For the second proof, what do i use to cover it with and should they be left at room temperature or put in the airing cupboard or?
LiatOctober 1, 2019 at 12:19 pm
Thanks Shiran, excellent recipe! I just recently discovered your blog, I resonate with your writing and I already have some other recipes from you that I’d love to try.
The dough was really easy to work with, soft and pliable. I don’t have a mixer but yet it was not a hassle to process it by hand. The buns itself are delicious and not too sweet.
ShiranOctober 4, 2019 at 9:17 am
Perfect! Thank you so much!
NicoleDecember 21, 2019 at 3:42 pm
This complicated shape is by no means traditional in Sweden. I have lived there and eaten my share of kanelbullar. Many of them are formed by rolling the dough up jelly-roll style and slicing off rounds.
VeronicaJanuary 14, 2020 at 2:31 pm
I loved this recipe. Something about the cardamom in the dough! Making it a second time today!
LorraineMarch 22, 2020 at 1:11 pm
Lovely recipe ! Will do it again . Made it to a wreath shape .
Thank you for the recipe . Cardamom gives it extra depth in taste.
CarlaApril 6, 2020 at 12:35 am
Do you have a recommendation for how to sub in active dry yeast, instead of instant yeast?
ShiranApril 8, 2020 at 4:00 am
Hi Carla, here’s a good guide for it.
Tyler StevensonApril 14, 2020 at 1:58 pm
Hi! First off, thank you for this great recipe! I’ve tried these quite a few times and they have turned out perfect every time! I did have a quick question though — do you know how I could go about substituting almond milk instead of milk?
ShiranApril 20, 2020 at 2:56 am
Milk gives a delicious soft texture to the bread. I have no experience with using almond milk in breads, but you can use water instead of the milk. If you’re experimenting with almond milk, use the same amount.
KateJune 22, 2020 at 10:40 am
Good recipe! Very tasty 🙂
AzzahOctober 12, 2020 at 4:52 pm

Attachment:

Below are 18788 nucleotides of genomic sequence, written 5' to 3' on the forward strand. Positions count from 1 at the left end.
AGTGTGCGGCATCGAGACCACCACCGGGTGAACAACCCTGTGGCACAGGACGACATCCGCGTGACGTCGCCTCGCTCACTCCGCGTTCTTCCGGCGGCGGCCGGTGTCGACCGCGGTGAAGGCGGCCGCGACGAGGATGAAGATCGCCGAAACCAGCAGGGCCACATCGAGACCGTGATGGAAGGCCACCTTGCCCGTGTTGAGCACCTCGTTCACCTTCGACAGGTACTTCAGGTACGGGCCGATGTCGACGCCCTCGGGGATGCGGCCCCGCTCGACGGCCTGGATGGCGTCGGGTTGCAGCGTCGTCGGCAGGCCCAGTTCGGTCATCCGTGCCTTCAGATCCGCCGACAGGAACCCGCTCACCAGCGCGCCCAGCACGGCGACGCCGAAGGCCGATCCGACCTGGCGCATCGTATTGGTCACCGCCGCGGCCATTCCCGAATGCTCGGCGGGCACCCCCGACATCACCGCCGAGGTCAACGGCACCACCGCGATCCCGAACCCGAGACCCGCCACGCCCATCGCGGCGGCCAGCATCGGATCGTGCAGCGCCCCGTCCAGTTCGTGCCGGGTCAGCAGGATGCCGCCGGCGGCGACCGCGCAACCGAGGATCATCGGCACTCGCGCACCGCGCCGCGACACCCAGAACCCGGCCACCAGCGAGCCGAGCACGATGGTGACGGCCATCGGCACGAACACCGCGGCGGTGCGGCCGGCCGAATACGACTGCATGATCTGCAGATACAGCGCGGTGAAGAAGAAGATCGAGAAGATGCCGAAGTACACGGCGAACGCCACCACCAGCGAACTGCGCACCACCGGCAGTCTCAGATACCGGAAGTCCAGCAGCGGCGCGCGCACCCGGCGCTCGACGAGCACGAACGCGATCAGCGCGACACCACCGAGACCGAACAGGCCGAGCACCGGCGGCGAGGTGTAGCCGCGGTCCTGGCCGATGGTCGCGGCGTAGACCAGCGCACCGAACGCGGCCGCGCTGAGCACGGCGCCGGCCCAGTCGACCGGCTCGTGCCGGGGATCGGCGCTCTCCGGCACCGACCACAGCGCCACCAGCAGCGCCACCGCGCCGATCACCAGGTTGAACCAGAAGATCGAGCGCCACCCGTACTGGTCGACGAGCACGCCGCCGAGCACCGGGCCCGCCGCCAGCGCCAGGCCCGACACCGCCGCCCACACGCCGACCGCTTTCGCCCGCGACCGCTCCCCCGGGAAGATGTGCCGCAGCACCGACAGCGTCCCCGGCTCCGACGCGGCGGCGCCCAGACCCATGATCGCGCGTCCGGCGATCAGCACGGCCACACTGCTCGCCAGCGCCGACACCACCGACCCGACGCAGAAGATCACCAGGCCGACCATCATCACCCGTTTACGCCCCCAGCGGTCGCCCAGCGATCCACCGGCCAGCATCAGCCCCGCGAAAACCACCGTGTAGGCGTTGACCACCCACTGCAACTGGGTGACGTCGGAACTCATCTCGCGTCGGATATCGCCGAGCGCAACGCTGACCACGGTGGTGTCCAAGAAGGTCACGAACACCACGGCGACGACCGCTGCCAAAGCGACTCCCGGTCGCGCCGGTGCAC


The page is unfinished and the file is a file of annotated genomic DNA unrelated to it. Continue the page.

Thank you for this delicious recipe,
I have a question, I try it and it is delicious but the dough is little bet hard and take longe tome to forme i use the stand mixer the dough is not soft !
GemJanuary 14, 2021 at 8:20 am
Thank you for this beautiful recipe!
I’m having troubles with the filling spewing out when I’m rolling and twisting the buns.
Do you have any tips? 🙂
Thank you so much!
ShiranJanuary 27, 2021 at 10:43 am
I’m so glad you like it 🙂 Spread the filling as even as possible, and make sure that the butter is at room temperature and not too warm. But it’s OK if some of the filling leaks out the sides while twisting the buns.
JenniferSeptember 16, 2021 at 1:50 am
Love it but they never seem to rise much the second time. Any extra tips for that?
Talia @ Pretty. Simple. Sweet.September 16, 2021 at 7:25 am
Hi Jennifer, rising is all about temperature control. Assuming the yeast was measured out correctly, some other factors to consider include:
1) Making sure the milk is around 90 degrees Fahrenheit
2) The space you put the dough to rise should be warm, above 80 degrees Fahrenheit is ideal. You can also slightly warm the oven then turn it off, and put your covered bowl of dough in the oven to rise. This also applies to the final rise after you’ve shaped the dough into individual buns.
Good luck, hope this helps!
jeanie shortApril 30, 2022 at 10:29 pm
April 30 2022
I haven’t made your recipe yet its very similar to my Swedish friend recipe she made for me when she came to Canada in April 2022 .
the only extra thing she did was brush (melted 1 part sugar 2 parts water) over the buns when they come out of the oven. I can’t wait to try your recipe when i do i will send a comment and let you know how they turned out.